Prenatal alcohol exposure can result in several conditions that fall under the FASD umbrella. These include fetal alcohol syndrome (FAS) and partial FAS, both of which can cause growth problems, central nervous system problems, and characteristic facial features (including small eye openings, flattening of the ridge between the nose and lip, and a thin upper lip), in addition to problems with learning and behavior. People with alcohol-related neurodevelopmental disorder (ARND) don’t have the characteristic facial features or growth deficiency of FAS, but they may have wide-ranging neurocognitive disabilities and problems with behavior and learning. These diagnoses overlap with a newer term—neurobehavioral disorder associated with prenatal alcohol exposure (ND-PAE)—a classification first included in the Diagnostic and Statistical Manual of Mental Disorders (Fifth Edition) as a condition requiring further study (Kable, J. A., et al., Child Psychiatry & Human Development, Vol. 47, No. 2, 2016).

Each of the disorders in the fetal alcohol spectrum can cause problems with self-regulation, executive functioning, social skills, and math skills. These deficits often interfere with children’s performance in school and their ability to make friends. Yet while FASD often causes learning difficulties, the symptoms can be unpredictable. “FASD is the most common preventable cause of intellectual disability in the world. But the majority of alcohol-exposed children have a normal IQ,” Chasnoff said. One notable feature of FASD is a gap between intelligence and adaptive functioning, he added. One of his teen patients, for example, has above average intelligence but is unable to read clocks or count money. “In children affected by alcohol exposure, adaptive functioning is significantly lower than IQ,” he said.

Behavioral problems associated with FASD are common, and often misunderstood, said Petrenko. “So many of the symptoms of FASD can look like intentionally willful or oppositional behavior, when really there are underlying neurodevelopmental explanations,” she said. An accurate diagnosis is the first step toward putting supports in place to address those neurodevelopmental challenges and help people with FASD thrive.

Diagnosis and treatment of FASD

The gold standard for FASD diagnosis is a multidisciplinary evaluation looking at physical features, neurobehavioral impairments, and any known history of prenatal alcohol exposure. The assessment typically involves a variety of specialists such as physicians, speech/language pathologists, psychologists, and geneticists. But those comprehensive evaluations are hard to come by. “There are very few FASD clinics that provide full-service diagnosis,” O’Connor said. “It’s estimated that about only 1% of people with prenatal alcohol exposure can get a diagnosis in that type of situation.”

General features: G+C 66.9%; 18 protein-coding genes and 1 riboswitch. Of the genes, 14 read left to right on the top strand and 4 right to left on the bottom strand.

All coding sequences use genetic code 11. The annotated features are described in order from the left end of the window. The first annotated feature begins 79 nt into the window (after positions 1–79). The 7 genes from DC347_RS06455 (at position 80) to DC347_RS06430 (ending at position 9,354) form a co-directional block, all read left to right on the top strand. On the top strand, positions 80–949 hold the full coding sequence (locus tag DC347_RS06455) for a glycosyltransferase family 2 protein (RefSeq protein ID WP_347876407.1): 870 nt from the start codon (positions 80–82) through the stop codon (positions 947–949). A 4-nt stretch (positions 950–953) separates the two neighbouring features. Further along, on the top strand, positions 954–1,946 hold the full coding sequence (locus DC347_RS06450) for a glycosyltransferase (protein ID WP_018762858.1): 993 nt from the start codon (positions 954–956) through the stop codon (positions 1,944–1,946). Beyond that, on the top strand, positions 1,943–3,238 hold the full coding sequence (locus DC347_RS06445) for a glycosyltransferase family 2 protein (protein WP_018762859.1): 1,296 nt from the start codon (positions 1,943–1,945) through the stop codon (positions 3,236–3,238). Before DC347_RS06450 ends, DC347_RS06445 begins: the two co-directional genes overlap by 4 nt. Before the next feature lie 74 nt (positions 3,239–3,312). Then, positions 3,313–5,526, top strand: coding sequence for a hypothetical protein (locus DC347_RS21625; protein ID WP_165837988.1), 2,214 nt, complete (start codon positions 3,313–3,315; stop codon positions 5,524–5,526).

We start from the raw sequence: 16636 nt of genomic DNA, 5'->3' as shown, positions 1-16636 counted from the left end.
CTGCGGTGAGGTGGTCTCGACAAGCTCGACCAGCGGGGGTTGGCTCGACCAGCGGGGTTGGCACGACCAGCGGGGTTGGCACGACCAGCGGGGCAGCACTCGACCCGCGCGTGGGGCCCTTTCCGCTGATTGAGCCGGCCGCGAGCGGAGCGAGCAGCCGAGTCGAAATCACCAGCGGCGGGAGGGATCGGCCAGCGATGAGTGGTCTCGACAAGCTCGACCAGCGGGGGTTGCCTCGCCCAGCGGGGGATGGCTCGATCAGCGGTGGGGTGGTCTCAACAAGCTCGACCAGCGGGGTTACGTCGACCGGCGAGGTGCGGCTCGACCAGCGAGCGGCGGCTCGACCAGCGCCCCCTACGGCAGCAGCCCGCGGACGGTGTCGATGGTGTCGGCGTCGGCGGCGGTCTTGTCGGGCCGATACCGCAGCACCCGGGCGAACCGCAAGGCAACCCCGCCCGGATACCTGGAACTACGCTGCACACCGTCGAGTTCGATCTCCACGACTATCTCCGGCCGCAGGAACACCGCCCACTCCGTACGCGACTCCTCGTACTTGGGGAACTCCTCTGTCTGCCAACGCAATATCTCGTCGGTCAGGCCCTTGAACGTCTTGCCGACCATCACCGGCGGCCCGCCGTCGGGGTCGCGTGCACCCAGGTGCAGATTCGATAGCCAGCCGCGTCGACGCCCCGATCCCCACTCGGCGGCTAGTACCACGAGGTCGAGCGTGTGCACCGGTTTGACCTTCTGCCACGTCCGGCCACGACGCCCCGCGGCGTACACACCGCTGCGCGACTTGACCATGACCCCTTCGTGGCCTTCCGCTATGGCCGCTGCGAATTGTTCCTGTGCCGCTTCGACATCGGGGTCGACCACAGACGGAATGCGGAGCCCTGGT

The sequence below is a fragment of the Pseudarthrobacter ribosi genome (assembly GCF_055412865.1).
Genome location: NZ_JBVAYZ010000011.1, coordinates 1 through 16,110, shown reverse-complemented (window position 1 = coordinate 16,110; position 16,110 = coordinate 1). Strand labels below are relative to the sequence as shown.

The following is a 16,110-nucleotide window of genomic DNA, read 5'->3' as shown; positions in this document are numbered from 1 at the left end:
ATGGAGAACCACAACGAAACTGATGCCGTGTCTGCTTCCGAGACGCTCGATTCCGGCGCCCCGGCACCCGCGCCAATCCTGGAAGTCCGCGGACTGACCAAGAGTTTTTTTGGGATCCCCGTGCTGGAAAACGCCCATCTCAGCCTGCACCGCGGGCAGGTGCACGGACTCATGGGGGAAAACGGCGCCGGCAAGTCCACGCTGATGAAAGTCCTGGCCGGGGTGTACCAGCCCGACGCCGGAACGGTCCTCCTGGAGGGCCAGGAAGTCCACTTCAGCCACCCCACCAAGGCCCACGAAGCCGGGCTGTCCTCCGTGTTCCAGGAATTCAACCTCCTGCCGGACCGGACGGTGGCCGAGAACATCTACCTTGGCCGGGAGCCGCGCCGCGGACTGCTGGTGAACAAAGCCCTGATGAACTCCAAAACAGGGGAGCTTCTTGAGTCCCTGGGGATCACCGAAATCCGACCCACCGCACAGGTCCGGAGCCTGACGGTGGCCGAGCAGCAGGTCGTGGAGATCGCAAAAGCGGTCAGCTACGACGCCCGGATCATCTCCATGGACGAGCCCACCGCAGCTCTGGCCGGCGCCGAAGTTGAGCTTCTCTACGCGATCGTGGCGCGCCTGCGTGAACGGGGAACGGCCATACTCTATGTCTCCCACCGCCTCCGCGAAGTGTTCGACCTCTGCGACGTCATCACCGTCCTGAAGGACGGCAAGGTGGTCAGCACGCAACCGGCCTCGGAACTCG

As a result, many children with FASD are falling through the cracks. Chasnoff and colleagues collected data from 547 foster and adopted children and found that within this group 86.5% of youth with FASD had never been diagnosed or had been misdiagnosed (Pediatrics, Vol. 135, No. 2, 2015). “The great majority of children that are affected by alcohol are misdiagnosed and taking inappropriate medications or receiving ineffective therapy,” Chasnoff said. “FASD should be in the differential diagnosis for any child who presents with behavior problems. And while no single discipline can diagnose FASD, psychologists have a major role to play in the diagnosis.”

Psychologists are also instrumental in designing treatments for children with FASD. To date, only a handful of evidence-based interventions have been developed, each targeting different aspects of FASD. Parents and Children Together (PACT), developed by Chasnoff and colleagues, is a 12-week family intervention that works with children ages 6 to 12 years old and their parents or caregivers to improve self-regulation and executive function. PACT builds on techniques learned from treating traumatic brain injury and sensory processing disorders. The research has found that the intervention improves executive functioning and emotional problem-solving in children with FAS and ARND (Wells, A. M., et al., American Journal of Occupational Therapy, Vol. 66, No. 1, 2012).

The Math Interactive Learning Experience (MILE) program, developed by clinical psychologist Claire Coles, PhD, at Emory University, is a tutoring intervention designed to improve math knowledge and skills, a common area of struggle for children with FASD. A study showed that the 6-week intervention improved both math skills and behavior in alcohol-affected children ages 3 to 10 (Journal of Developmental & Behavioral Pediatrics, Vol. 30, No. 1, 2009).